LAUPAHOEHOE, Hawaii: It was a different sort of Hamakua Community Development Plan Steering Committee meeting held in Laupahoehoe this weekend…
Music, food, and games. A departure from the stuffy roundtable discussions that have been taking place over the last few years on the subject creating a document that will try to direct the region’s growth.
This was the last day in a three day workshop to gather input from the community as the plan moves into its next stage.
The first meeting was held in Honokaa, the second in Papaikou… this event was the wrap up, where consultants revealed some of the things they had learned over the last two days.
It could be a tough task, directing growth for a community that does not want any, as was revealed in this poll. The poll itself was not without controversy. Apparently, the questions had to be altered to reflect the responses of a strong anti-development crowd in Papaikou. On Sunday, steering committee members agreed that the questions could have used their prior input.
Papaikou has been at the vortex of many of the most passionate access and development issues over the last few years. For example, the access to the Papaikou Mill Beach, which crosses private property, has been the subject of unrest. In 2010, the situation prompted a passionate demonstration along Highway 19, right by Baker Tom’s.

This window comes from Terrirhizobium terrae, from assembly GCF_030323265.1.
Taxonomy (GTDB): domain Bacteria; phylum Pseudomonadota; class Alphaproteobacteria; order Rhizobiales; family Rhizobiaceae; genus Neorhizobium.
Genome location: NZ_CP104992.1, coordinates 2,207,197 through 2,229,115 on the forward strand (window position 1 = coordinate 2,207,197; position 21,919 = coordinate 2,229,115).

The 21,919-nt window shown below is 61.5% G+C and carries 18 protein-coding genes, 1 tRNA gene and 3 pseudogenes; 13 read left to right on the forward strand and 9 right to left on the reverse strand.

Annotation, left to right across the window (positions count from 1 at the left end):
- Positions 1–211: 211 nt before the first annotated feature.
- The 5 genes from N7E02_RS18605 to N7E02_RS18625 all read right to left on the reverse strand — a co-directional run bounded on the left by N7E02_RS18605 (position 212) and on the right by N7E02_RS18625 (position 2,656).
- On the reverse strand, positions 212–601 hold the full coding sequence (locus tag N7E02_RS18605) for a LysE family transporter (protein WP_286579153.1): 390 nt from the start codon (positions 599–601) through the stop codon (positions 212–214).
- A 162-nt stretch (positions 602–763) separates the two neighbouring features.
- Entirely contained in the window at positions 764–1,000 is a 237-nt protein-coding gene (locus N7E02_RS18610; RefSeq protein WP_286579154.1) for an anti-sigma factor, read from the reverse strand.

Also, in early 2009, the community lined the same highway, protesting the planned Papaikou Point Project, which many feared would forever alter their rural way of life.
Shortly after this demonstration, Steve Shropshire – the owner of Aloha Green nursery and the developer of the project – voluntarily withdrew a State Land Use Commission application to designate his 90 acres of agricultural and conservation land to urban. Shropshire told local media that he wanted to wait for the Hamakua CDP to take shape before moving forward.
Many of those same “A’ole Papaikou Point Project” shirts and signs resurfaced this week, as the community voiced their opinion to the Steering Committee, hoping the CDP thats in the works can help iron out the issue.
Umauma resident Mark Koppel was one of many who came out in force this week, trying to make sure the will of the community is heard in this late stage of public input.
But public access controversies weren’t the only items up for discussion… folks also wanted to express their views on economic development… and agriculture, the lifeblood of the Hamakua Coast.
Those involved with the project said they were happy with the turnout over the last few days.
Now, the steering committee begins what they say is the hard part of the planning process… creating the actual draft of the plan. The public will still have a chance to comment of the draft plan before it is adopted. It will need to get the approval of the Windward Planning Commission and the Hawaii County Council.
Planners say they hope to have the draft ready for review by the end of the summer, and hope they can have the CDP adopted by early next year.
(VIDEO by David Corrigan | VOICE of Stephanie Salazar)